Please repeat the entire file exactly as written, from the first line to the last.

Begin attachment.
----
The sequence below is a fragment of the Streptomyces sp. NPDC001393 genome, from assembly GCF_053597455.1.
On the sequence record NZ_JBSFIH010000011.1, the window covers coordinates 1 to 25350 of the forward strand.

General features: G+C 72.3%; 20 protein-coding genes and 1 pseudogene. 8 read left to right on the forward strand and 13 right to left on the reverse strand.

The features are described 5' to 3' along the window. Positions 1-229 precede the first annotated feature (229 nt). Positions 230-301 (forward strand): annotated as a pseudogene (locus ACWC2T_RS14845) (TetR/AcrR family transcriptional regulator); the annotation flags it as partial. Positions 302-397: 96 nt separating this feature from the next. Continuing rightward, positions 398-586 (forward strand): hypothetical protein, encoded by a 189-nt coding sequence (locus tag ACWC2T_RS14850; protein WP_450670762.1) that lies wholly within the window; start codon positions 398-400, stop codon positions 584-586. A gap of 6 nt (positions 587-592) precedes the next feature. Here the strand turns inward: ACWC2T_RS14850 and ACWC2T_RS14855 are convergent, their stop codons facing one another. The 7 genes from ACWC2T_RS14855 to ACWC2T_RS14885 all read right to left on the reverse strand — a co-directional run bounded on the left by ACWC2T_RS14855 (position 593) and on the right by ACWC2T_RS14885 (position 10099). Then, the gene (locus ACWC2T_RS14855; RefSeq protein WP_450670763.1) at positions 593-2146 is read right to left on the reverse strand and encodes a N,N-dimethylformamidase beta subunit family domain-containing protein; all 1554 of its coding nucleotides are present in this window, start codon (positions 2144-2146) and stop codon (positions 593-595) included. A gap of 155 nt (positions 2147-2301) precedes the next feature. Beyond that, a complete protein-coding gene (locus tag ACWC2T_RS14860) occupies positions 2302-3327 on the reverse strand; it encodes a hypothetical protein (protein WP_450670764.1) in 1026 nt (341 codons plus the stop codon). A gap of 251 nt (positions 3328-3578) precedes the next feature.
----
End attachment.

The sequence below is a fragment of the Streptomyces sp. NPDC001393 genome, from assembly GCF_053597455.1.
On the sequence record NZ_JBSFIH010000011.1, the window covers coordinates 1 to 25350 of the forward strand.

General features: G+C 72.3%; 20 protein-coding genes and 1 pseudogene. 8 read left to right on the forward strand and 13 right to left on the reverse strand.

The features are described 5' to 3' along the window. Positions 1-229 precede the first annotated feature (229 nt). Positions 230-301 (forward strand): annotated as a pseudogene (locus ACWC2T_RS14845) (TetR/AcrR family transcriptional regulator); the annotation flags it as partial. Positions 302-397: 96 nt separating this feature from the next. Continuing rightward, positions 398-586 (forward strand): hypothetical protein, encoded by a 189-nt coding sequence (locus tag ACWC2T_RS14850; protein WP_450670762.1) that lies wholly within the window; start codon positions 398-400, stop codon positions 584-586. A gap of 6 nt (positions 587-592) precedes the next feature. Here the strand turns inward: ACWC2T_RS14850 and ACWC2T_RS14855 are convergent, their stop codons facing one another. The 7 genes from ACWC2T_RS14855 to ACWC2T_RS14885 all read right to left on the reverse strand — a co-directional run bounded on the left by ACWC2T_RS14855 (position 593) and on the right by ACWC2T_RS14885 (position 10099). Then, the gene (locus ACWC2T_RS14855; RefSeq protein WP_450670763.1) at positions 593-2146 is read right to left on the reverse strand and encodes a N,N-dimethylformamidase beta subunit family domain-containing protein; all 1554 of its coding nucleotides are present in this window, start codon (positions 2144-2146) and stop codon (positions 593-595) included. A gap of 155 nt (positions 2147-2301) precedes the next feature. Beyond that, a complete protein-coding gene (locus tag ACWC2T_RS14860) occupies positions 2302-3327 on the reverse strand; it encodes a hypothetical protein (protein WP_450670764.1) in 1026 nt (341 codons plus the stop codon). A gap of 251 nt (positions 3328-3578) precedes the next feature.